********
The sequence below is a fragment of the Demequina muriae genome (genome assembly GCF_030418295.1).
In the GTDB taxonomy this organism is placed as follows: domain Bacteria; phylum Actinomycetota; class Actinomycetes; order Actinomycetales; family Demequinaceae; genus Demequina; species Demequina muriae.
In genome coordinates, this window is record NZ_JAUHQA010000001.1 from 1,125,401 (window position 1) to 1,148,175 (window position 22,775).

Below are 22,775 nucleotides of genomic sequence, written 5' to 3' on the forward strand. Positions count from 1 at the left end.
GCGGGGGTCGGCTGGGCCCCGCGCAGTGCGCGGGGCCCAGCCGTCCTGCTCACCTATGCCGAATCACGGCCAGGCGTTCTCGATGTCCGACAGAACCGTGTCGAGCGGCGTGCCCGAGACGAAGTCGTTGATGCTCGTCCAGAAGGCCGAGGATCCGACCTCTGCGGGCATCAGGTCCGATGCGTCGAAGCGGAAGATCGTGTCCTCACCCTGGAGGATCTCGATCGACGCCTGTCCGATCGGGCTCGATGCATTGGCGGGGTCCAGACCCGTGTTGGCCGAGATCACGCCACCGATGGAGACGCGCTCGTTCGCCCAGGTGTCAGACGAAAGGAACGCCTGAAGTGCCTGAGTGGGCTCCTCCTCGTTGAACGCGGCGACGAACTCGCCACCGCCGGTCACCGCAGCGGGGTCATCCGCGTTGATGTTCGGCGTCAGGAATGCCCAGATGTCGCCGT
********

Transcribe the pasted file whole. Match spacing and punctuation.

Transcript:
The sequence below is a fragment of the Demequina muriae genome (genome assembly GCF_030418295.1).
In the GTDB taxonomy this organism is placed as follows: domain Bacteria; phylum Actinomycetota; class Actinomycetes; order Actinomycetales; family Demequinaceae; genus Demequina; species Demequina muriae.
In genome coordinates, this window is record NZ_JAUHQA010000001.1 from 1,125,401 (window position 1) to 1,148,175 (window position 22,775).

Below are 22,775 nucleotides of genomic sequence, written 5' to 3' on the forward strand. Positions count from 1 at the left end.
GCGGGGGTCGGCTGGGCCCCGCGCAGTGCGCGGGGCCCAGCCGTCCTGCTCACCTATGCCGAATCACGGCCAGGCGTTCTCGATGTCCGACAGAACCGTGTCGAGCGGCGTGCCCGAGACGAAGTCGTTGATGCTCGTCCAGAAGGCCGAGGATCCGACCTCTGCGGGCATCAGGTCCGATGCGTCGAAGCGGAAGATCGTGTCCTCACCCTGGAGGATCTCGATCGACGCCTGTCCGATCGGGCTCGATGCATTGGCGGGGTCCAGACCCGTGTTGGCCGAGATCACGCCACCGATGGAGACGCGCTCGTTCGCCCAGGTGTCAGACGAAAGGAACGCCTGAAGTGCCTGAGTGGGCTCCTCCTCGTTGAACGCGGCGACGAACTCGCCACCGCCGGTCACCGCAGCGGGGTCATCCGCGTTGATGTTCGGCGTCAGGAATGCCCAGATGTCGCCGT